"It gets kind of crazy," Worsham says. "But our menu is based on the things we like to eat."
And just as important as realizing the dietary needs of patrons is the importance of using the freshest ingredients possible. "That makes all the difference," she says. "Go to a fast food restaurant and ask them where there shortening is. They won't have it. Their biscuits come in already made and frozen.
"The public is waking up to this and looking for healthy choices. And there's plenty of room in town for people who do it right."
Here are some others in the Chattanooga area who, like the Worshams, are "doing it right":
* Maple Street Biscuit Company, 407 Broad St. and 2114 Gunbarrel Road. Southern breakfasts begin here with homemade biscuits and gravy. Or you can go overboard with The Squawking Goat, a flaky biscuit filled with goat cheese, fried chicken and housemade pepper jelly.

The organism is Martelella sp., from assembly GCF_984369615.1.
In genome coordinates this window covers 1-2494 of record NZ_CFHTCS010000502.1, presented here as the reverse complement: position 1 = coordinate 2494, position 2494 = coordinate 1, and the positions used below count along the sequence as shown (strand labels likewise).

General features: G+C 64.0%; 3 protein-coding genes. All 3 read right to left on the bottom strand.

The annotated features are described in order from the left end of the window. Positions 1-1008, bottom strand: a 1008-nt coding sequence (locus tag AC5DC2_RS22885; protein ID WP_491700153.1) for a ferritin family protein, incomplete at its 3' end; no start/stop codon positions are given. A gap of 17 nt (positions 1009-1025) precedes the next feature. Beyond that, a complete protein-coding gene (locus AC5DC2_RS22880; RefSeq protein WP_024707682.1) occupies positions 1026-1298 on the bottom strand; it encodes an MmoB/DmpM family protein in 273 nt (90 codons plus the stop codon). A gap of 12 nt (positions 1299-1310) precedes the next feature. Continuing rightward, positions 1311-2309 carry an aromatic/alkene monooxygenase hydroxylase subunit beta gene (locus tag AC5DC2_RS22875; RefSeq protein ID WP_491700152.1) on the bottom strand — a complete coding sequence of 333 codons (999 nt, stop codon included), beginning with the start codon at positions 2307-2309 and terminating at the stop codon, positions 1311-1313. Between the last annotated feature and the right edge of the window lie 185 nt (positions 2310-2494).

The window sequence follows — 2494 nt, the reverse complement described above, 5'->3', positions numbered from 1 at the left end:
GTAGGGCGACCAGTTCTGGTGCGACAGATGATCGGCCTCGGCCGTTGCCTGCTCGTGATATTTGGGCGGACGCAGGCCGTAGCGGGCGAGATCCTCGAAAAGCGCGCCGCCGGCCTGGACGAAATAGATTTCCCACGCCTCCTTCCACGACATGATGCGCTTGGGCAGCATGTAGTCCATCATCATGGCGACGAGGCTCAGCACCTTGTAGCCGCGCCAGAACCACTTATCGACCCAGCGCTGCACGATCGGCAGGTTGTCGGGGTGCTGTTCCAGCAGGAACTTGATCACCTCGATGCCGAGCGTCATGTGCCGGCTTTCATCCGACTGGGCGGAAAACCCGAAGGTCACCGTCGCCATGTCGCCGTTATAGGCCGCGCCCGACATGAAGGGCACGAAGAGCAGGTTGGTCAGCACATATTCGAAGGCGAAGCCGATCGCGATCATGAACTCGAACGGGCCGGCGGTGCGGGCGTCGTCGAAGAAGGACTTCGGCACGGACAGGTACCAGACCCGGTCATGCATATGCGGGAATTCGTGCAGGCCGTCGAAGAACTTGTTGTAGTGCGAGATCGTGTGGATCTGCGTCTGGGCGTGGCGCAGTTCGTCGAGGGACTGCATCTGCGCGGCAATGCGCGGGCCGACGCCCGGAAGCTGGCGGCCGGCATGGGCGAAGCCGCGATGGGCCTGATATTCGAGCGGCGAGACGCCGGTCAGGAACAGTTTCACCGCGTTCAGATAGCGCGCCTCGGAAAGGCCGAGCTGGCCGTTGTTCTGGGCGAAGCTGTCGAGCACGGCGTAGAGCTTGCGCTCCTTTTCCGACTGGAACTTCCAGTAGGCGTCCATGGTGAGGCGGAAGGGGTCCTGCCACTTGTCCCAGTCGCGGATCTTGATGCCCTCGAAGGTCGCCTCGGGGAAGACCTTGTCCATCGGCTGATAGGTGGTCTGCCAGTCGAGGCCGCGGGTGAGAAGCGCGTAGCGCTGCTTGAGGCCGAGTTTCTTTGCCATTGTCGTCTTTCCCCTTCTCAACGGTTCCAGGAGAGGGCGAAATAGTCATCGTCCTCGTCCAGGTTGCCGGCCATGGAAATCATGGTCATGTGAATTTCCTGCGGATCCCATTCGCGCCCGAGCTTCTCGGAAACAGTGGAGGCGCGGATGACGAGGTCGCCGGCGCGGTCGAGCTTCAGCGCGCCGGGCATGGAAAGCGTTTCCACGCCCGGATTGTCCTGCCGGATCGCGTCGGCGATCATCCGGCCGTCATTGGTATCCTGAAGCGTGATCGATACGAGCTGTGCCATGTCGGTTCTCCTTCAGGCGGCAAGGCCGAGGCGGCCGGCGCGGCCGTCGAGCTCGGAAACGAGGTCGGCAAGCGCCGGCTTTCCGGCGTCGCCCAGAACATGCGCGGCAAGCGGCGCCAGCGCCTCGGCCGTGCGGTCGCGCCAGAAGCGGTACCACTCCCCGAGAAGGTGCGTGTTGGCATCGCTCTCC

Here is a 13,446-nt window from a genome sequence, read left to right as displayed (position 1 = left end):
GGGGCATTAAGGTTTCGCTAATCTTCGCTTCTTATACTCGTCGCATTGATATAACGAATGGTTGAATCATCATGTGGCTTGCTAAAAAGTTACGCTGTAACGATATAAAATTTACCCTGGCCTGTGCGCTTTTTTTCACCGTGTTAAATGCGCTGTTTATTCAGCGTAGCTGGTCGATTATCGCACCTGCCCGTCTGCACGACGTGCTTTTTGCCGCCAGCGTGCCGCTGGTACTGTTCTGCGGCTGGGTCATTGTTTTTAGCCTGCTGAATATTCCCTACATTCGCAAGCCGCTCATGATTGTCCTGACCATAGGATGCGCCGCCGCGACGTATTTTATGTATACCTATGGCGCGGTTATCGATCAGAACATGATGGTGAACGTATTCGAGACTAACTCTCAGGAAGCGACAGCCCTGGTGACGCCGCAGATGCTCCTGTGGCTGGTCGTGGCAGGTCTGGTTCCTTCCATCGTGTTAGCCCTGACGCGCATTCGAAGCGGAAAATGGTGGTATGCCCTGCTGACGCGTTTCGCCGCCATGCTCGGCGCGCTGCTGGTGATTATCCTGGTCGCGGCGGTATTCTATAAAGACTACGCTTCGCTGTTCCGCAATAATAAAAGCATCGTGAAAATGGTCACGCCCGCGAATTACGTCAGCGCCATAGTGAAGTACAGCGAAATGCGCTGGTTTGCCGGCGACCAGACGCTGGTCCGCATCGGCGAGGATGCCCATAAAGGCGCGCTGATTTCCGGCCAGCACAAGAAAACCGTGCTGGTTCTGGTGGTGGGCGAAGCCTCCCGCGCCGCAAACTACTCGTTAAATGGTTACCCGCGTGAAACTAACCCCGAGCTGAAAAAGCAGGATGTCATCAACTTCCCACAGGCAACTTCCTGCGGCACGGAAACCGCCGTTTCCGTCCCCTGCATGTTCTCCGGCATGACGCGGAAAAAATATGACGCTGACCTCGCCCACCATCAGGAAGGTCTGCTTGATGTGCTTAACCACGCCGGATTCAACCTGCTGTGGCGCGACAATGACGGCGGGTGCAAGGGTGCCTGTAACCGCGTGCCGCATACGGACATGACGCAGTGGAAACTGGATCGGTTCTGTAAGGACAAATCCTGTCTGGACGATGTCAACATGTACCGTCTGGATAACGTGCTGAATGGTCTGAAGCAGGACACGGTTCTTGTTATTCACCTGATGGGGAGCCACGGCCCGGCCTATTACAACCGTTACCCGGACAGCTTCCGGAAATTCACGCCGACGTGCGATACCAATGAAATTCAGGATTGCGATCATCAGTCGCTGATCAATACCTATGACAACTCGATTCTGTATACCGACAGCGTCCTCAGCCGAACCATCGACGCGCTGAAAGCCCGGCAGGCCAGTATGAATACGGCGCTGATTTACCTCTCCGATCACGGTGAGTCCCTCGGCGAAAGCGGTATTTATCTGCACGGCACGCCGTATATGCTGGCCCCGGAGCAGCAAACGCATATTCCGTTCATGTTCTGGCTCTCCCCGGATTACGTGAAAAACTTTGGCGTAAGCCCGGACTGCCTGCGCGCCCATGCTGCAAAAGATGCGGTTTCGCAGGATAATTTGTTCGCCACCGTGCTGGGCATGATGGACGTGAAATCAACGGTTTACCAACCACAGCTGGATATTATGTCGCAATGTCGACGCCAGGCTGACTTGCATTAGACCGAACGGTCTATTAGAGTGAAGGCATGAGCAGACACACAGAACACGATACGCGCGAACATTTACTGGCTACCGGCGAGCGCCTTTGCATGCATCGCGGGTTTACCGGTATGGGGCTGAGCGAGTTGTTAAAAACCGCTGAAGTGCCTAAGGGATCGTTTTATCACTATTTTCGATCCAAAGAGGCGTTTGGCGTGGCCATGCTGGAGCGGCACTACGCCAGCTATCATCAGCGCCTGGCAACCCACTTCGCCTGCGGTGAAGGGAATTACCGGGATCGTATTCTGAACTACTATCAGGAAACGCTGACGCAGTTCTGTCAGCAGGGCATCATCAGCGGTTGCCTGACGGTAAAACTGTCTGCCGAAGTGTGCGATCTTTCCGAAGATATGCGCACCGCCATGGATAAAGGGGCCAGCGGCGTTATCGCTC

* Aretha Frankenstein's, 518 Tremont St. This funky restaurant has a cure for everything that ails you, including its famous buttermilk pancakes and breakfast burritos.
* The Daily Ration, 1220 Dartmouth St. Weekend brunches are something to look forward to here, with blueberry pancakes, white-cheddar grits and breakfast burritos to pair with a pitcher of mimosas or a spicy bloody mary.
* Frothy Monkey, 1400 Market St. Break your fast with some of this spot's Southern favorites, like a bowl of cheesy grits with arugula, tomato jam and prosciutto; or try the traditional Farm Breakfast with eggs cooked to order, Broadbent bacon or sausage, breakfast potatoes and toast.